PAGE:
How to make global education for changemakers happen?

UWC and Ashoka, the largest network of social entrepreneurs worldwide, share a common vision: to contribute and develop a world full of changemakers, where everybody has the opportunities and the skills to create change and make a positive difference.

To make this vision a reality, both organisations agree that education is key in order to provide people with a “changemaker skill set” and to help them to be a force for positive development in a rapidly changing world.

In its fifteen schools and colleges worldwide, UWC delivers this commitment by making socially responsible actions and projects a key component of its educational programme. Students not only have to follow a rigorous academic programme, but also engage in the communities around them to make a contribution towards positive development. Students graduating from the UWCs use the skill set they have acquired during their time at a UWC school or college to create positive change in their daily lives and realities. 

Ashoka, in turn, has established the Ashoka Changemaker Schools Network, which identifies, connects and supports innovative schools around the world that are empowering young people by equipping them with core skills such as empathy, teamwork, leadership and creative skills which will enable them to work successfully in rapidly changing environments – and to be changemakers. In this context, two UWC colleges – UWC Atlantic and UWC Costa Rica – are already part of the Ashoka Changemaker Schools Network and more are in line to follow shortly.

But how to make global education for changemakers really happen?

Jens Waltermann, Executive Director of UWC International, and Ashoka’s Director of Education Strategy Ross Hall discussed this important question in an interesting exchange:

RH: At Ashoka we increasingly strive to ensure that each young person in the world is equipped with the skills to become a Changemaker. The UWC schools and colleges offer an educational model where teaching young people those skills is very much at the core of the mission. Can you tell us a bit more about why and how?

JW: Yes, at UWC we aim to support and nurture students from very diverse backgrounds to make the world a better place. We want them to question the status quo, to question the inequalities they experience, to develop empathy towards other ways of living and seeing the world — and not to be complacent but to bring about the change they want to see.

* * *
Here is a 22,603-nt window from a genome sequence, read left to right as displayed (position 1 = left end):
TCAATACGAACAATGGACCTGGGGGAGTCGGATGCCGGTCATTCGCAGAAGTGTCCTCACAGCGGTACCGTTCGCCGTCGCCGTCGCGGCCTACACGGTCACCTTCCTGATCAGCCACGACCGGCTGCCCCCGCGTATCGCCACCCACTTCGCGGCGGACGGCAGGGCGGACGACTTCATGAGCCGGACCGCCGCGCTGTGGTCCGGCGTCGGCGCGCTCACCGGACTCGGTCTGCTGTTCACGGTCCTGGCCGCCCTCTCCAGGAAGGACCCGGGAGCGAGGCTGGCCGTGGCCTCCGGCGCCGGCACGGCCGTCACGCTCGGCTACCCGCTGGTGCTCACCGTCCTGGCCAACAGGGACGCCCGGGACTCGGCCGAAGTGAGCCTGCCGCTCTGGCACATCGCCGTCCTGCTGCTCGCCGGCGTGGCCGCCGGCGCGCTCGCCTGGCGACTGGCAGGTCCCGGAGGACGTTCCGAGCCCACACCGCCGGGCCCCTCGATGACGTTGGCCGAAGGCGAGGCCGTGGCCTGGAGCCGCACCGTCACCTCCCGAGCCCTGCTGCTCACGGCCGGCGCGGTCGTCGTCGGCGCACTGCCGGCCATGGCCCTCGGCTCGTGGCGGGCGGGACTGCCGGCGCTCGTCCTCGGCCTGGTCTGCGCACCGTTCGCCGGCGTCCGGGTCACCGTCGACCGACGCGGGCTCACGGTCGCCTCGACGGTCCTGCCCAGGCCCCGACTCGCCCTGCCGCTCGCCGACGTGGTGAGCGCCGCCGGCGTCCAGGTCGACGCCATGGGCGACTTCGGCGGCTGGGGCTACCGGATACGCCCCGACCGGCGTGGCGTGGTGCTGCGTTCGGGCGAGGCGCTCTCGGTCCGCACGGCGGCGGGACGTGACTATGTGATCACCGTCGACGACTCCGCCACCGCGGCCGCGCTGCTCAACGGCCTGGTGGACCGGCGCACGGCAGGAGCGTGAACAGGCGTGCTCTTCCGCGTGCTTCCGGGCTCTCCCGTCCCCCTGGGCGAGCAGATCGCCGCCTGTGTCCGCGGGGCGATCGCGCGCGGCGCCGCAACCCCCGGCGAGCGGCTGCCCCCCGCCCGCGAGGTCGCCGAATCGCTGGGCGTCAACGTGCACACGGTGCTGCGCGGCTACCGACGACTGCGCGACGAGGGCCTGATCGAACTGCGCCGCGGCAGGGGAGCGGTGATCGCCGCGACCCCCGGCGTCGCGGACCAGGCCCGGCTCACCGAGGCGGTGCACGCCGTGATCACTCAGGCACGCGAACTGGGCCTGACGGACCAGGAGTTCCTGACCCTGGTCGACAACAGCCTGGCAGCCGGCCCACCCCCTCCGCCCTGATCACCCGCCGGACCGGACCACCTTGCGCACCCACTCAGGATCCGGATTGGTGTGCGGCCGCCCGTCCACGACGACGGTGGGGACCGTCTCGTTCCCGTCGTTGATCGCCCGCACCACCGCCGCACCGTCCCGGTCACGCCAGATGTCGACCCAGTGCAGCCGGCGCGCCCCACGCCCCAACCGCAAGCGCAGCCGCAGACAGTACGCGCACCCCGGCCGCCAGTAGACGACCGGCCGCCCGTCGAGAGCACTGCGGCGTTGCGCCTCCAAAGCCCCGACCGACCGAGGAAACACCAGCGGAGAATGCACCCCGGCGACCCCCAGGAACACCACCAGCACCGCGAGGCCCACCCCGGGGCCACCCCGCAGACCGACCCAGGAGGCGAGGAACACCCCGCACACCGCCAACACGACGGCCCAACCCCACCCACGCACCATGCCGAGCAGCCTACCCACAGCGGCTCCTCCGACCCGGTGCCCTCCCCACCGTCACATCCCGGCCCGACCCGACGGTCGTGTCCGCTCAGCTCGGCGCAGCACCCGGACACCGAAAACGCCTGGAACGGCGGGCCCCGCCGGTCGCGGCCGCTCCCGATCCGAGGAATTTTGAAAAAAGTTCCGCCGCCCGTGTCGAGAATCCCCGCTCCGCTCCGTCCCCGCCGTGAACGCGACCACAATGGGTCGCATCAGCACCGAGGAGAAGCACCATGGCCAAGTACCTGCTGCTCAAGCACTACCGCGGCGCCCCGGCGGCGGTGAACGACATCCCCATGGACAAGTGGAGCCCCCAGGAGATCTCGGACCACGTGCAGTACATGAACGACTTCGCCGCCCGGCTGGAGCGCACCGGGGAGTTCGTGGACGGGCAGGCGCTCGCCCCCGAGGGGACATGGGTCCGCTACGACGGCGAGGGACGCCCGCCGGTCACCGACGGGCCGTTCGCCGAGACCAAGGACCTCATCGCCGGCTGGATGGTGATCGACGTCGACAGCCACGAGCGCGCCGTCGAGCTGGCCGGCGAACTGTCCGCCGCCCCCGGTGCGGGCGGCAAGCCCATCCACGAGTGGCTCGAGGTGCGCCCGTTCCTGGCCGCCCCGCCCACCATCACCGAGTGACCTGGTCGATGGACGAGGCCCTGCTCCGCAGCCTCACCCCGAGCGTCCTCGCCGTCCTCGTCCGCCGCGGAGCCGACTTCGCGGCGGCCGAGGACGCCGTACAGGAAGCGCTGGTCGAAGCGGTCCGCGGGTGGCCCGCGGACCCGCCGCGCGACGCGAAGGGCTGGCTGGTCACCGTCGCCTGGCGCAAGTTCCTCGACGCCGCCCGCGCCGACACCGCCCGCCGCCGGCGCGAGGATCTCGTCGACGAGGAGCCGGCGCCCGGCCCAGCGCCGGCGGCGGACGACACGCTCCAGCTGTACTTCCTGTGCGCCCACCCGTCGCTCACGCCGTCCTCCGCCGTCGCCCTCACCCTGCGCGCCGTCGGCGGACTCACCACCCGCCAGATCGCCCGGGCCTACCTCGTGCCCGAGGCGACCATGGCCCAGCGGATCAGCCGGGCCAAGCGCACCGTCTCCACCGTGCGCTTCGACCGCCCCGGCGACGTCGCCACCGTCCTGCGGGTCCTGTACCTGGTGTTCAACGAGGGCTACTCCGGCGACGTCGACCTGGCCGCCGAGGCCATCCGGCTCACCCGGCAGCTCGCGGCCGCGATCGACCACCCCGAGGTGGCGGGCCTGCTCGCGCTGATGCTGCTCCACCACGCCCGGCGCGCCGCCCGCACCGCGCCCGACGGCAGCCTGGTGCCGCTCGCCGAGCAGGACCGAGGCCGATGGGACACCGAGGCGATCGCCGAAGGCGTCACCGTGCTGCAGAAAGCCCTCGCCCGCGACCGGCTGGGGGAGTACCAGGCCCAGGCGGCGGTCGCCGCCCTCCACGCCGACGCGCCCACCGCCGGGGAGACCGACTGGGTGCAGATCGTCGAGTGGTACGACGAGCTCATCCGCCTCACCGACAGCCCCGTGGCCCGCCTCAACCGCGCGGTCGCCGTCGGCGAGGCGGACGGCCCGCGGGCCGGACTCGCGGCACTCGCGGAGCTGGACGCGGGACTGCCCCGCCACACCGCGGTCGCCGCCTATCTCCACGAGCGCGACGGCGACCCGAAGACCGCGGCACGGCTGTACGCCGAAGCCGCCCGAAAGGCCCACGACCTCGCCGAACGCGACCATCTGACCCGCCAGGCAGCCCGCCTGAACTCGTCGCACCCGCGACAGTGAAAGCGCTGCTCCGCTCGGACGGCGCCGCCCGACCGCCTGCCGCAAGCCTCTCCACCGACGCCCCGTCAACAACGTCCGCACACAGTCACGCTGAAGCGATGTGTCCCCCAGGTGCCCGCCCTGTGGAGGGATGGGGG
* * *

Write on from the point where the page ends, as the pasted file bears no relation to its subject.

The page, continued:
At UWC, we believe that a self-empowered person — or somebody you would refer to as a changemaker is a person who has the energy to change things and the inclination to use that energy in the right way and for the common good. It’s also somebody who understands and can navigate the complexity of life and who reaches beyond easy answers.

RH: The world today is defined by accelerating volatility, complexity and hyper-connectivity — forces that make our tangle of social, economic and environmental problems everyone’s problems — and increasingly difficult to solve with traditional approaches that rely on top-down and centralised decision-making. We can no longer afford to be compliant — or simply follow the rules — or do what we have always done. For humans to thrive together, people need to become self-empowered (to live for our collective wellbeing)…

JW: What you’re describing is a reality. But what’s most troubling to me — given these challenges — is how easy it is to over-simplify, to provide or accept easy answers that lead us in the wrong direction — answers that take us to a place where people are worse off and not better.

Changemaking is about using your energy and your skills — entrepreneurial skills and skills for assessing your community’s needs. It’s about relating to people and putting empathy into productive action. It’s about continued openness. Curiosity is an essential quality, because if you’re not curious, your creativity will be limited, and you will likely settle for the first answer that you find. A person who is self-empowered will never say, “I’ve climbed the mountain. I’ve found the truth. All I need to do now is take it down to the people and tell them what’s right.”

RH: That’s a helpful perspective on what it means to be a self-empowered human being. But it seems to me that the perspective which dominates the provision of education — and the experience of school — is, for the vast majority of young people around the world, much more individualistic and economic in nature — and this mindset does not lead to the sort of self-empowerment that we now need…